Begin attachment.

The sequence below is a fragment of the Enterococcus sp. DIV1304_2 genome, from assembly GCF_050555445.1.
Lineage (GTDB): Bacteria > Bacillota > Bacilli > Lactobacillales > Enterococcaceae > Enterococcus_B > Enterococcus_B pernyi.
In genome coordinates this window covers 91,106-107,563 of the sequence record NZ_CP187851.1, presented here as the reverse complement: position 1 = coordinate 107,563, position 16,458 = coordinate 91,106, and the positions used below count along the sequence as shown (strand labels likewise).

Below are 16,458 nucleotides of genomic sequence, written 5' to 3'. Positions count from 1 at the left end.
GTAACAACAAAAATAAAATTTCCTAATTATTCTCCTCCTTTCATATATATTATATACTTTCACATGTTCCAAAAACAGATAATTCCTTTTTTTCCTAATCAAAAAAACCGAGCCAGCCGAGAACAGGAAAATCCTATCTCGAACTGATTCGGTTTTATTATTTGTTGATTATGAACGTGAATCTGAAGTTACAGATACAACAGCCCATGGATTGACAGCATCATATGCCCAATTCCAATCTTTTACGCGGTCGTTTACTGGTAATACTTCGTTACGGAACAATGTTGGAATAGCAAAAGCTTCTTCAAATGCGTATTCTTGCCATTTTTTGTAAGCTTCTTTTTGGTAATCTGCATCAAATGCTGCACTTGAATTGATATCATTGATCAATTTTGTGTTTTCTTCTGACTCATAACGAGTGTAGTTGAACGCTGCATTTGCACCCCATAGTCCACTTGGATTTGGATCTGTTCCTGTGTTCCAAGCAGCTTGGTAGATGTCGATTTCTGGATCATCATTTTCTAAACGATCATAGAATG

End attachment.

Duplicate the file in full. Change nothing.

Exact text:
The sequence below is a fragment of the Enterococcus sp. DIV1304_2 genome, from assembly GCF_050555445.1.
Lineage (GTDB): Bacteria > Bacillota > Bacilli > Lactobacillales > Enterococcaceae > Enterococcus_B > Enterococcus_B pernyi.
In genome coordinates this window covers 91,106-107,563 of the sequence record NZ_CP187851.1, presented here as the reverse complement: position 1 = coordinate 107,563, position 16,458 = coordinate 91,106, and the positions used below count along the sequence as shown (strand labels likewise).

Below are 16,458 nucleotides of genomic sequence, written 5' to 3'. Positions count from 1 at the left end.
GTAACAACAAAAATAAAATTTCCTAATTATTCTCCTCCTTTCATATATATTATATACTTTCACATGTTCCAAAAACAGATAATTCCTTTTTTTCCTAATCAAAAAAACCGAGCCAGCCGAGAACAGGAAAATCCTATCTCGAACTGATTCGGTTTTATTATTTGTTGATTATGAACGTGAATCTGAAGTTACAGATACAACAGCCCATGGATTGACAGCATCATATGCCCAATTCCAATCTTTTACGCGGTCGTTTACTGGTAATACTTCGTTACGGAACAATGTTGGAATAGCAAAAGCTTCTTCAAATGCGTATTCTTGCCATTTTTTGTAAGCTTCTTTTTGGTAATCTGCATCAAATGCTGCACTTGAATTGATATCATTGATCAATTTTGTGTTTTCTTCTGACTCATAACGAGTGTAGTTGAACGCTGCATTTGCACCCCATAGTCCACTTGGATTTGGATCTGTTCCTGTGTTCCAAGCAGCTTGGTAGATGTCGATTTCTGGATCATCATTTTCTAAACGATCATAGAATG